Purchasing a used car can be a hazardous experience. You never know what the real history of a vehicle is, nor do you understand what the seller might be trying to pull. Take action to protect yourself and be sure that the vehicle you buy is sound. Here are some possible measures you can take, including specific problems to look out for.
How to Buy a Used Car
When you’re purchasing a used car, you are in for a bit of potential hassle. If you opt for the wrong car, you’re going to end up getting an old jalopy that could hardly make it to the closest traffic light without stalling. If you are careful however, you may end up getting a used car that is almost like something new off the showroom floor.
Get Financing First
Unless you are paying in cash, chances are you’re going to want some kind of financing for your used car purchase. This means you want to have a day to examine your fiscal situation to find out how much you can afford to spend on a used car. Next, you’ll have to decide whether to finance your vehicle through a bank or through the dealership.
Most traditional advice suggests going with a bank for funding, instead of a used car dealership. Dealers have the ability to offer some discounts when you fund through their offices, but you should always read the contract they offer before you register. You never know what type of additional clauses they tack on. Then again, if you have bad credit, a bank may not provide you with a loan. You’ll need to make the decision based on your own financial situation; no online information will provide you the answer you require.
Picking the Right Used Car
First thing you should look up is what type of used car you’re after. Don’t go to a dealer lot and wander around before a car looks good; select a make and model before you go to the dealer the first time. How can you do this? You should pick up a copy of the latest Consumer Reports for Automobiles. This resource will give you a terrific idea of the rough value of various makes and models, in addition to the common flaws. You can even check the Kelly Blue Book for appropriate values of vehicles you are interested in researching.
You should also gather local resources. Normally, major metropolitan areas will have their own local car publication found in grocery store lobbies and other public locations. Newspaper classifieds and other local advertising boards are a good resource as well. You need to be sure that the make and model of used car you want is actually available in your area.
At this stage of the game, time is your ally. If you’re in desperate need of an automobile to get to and from your work, you’re likely to wind up paying more for that vehicle than you otherwise could. In case you’ve got the time, you have the luxury of waiting for a fantastic deal. With time on your side, you can select your perfect make and model, and then wait for you to appear in the marketplace.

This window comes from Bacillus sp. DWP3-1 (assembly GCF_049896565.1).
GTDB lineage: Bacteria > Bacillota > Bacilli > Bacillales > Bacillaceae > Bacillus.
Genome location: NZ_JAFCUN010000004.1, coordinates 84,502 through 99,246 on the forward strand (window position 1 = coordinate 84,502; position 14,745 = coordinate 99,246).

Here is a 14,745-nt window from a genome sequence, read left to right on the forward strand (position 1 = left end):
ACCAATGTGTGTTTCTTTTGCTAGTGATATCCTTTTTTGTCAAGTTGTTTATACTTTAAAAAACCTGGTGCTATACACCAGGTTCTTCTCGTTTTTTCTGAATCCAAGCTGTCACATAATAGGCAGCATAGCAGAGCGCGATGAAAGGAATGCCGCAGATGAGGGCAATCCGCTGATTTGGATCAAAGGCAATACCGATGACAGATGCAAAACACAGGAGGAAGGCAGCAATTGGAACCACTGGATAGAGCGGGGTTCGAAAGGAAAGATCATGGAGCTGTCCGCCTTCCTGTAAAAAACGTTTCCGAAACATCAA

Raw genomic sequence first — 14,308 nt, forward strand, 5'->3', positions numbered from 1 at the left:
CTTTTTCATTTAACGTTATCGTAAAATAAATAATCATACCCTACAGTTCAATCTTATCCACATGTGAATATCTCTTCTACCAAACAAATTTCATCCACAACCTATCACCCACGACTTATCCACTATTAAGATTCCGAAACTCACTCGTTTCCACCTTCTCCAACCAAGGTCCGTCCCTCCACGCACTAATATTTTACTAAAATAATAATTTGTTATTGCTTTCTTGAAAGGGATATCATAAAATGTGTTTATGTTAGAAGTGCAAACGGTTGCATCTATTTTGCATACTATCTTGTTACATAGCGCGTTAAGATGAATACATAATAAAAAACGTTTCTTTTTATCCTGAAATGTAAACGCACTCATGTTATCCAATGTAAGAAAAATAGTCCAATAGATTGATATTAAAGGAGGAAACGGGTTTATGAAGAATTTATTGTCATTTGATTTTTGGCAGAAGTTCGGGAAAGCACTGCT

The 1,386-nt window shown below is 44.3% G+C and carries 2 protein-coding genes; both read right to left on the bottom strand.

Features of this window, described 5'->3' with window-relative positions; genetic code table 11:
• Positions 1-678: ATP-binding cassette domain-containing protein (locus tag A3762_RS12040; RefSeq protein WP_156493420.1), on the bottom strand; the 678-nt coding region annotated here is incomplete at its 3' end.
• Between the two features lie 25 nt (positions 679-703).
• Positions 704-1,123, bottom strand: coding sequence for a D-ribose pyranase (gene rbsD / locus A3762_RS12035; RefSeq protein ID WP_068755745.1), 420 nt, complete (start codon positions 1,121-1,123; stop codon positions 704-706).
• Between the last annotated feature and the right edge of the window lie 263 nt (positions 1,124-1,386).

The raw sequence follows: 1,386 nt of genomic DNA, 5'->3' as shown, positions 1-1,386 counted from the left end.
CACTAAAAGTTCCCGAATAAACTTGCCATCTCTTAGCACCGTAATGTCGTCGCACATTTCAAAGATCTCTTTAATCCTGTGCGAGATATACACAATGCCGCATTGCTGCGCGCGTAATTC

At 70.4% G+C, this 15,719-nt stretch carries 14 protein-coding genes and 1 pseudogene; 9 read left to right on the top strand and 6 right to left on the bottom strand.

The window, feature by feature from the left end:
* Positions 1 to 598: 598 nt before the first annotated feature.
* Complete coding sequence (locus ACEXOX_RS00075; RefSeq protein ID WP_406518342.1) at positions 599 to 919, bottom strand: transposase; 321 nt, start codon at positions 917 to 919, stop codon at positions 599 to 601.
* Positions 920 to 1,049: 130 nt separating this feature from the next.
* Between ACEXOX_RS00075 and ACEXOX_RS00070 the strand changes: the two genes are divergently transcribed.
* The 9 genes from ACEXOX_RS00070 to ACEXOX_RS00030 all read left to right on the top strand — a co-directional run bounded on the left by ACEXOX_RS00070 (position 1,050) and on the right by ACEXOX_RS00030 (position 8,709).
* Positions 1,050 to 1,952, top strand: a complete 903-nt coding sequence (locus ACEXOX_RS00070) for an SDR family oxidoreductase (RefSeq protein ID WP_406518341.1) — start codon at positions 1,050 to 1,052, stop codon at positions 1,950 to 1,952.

What to Watch For
As soon as you’ve reached the point where you are investigating particular vehicles, you will need to understand what to look for in a used car. Here are a few issues you may observe when dealing with unethical sellers and used vehicles.
Uneven wear on the tires. That means treads that are more worn on one side of the tire than the other and may indicate a potential issue with the suspension or alignment of the vehicle. It can also simply indicate a tire or two were replaced for one reason or another. Tires that are completely bald will have to be replaced, including a cost in addition to your purchase.
Bring a little fridge magnet with you when you inspect a vehicle. It should stick if the panel is original and whole. If a magnet does not stick, then some type of body-filler has been used. Be careful of hidden damage that is not reported. It’s worth noting that newer used cars don’t always have full sheet-metal bodywork. Do your research on Google first so you know what the car body is composed of.
Pop the hood and trunk and look for over-spray. Over spray is paint on parts that shouldn’t be painted. It indicates that the car was repainted at some point, which might be hiding damage you can’t see.
Does the fluid have oil or foam in it? If so, leave the car behind. All these are signs of a head gasket problem or other engine problems which may be very expensive to fix.
Occasionally, people will roll back an odometer to make a car look more attractive. In most cases, they forget the other signs of obvious wear, such as the pedals. If there is more damage to these parts than the mileage would indicate, be cautious.
If the car passes all these initial inspections, take it for a good test drive. How does this feel? Does it vibrate? Do the lights on the dashboard function? Be aware of odd noises and activities from the steering, engine or suspension while your driving.
Vehicle History Report
As the promotion goes, ask them to show you that the CarFax. You will need the VIN — Vehicle Identification Number to look up the Car history. Write down this number. You should find it in many places around the car. Ensure these numbers match. You can also use it to search the National Highway Traffic Safety Administration for any general warnings about the make and model.
You have your finances; this is a hard limit on how much you can pay. Now’s the time to negotiate the price . Take note that used car dealers will often add on charges in addition to the purchase price. Personal sellers rarely attempt to hide extra fees, so they are a better choice. You need to possess the Kelly Blue Book value, in addition to other negotiation leverage that is available.
As soon as you’ve negotiated cost, it is time to seal the deal and drive away in your new vehicle. If you took this advice to heart, you now have a high quality used car which could last you for many enjoyable and trouble-free years.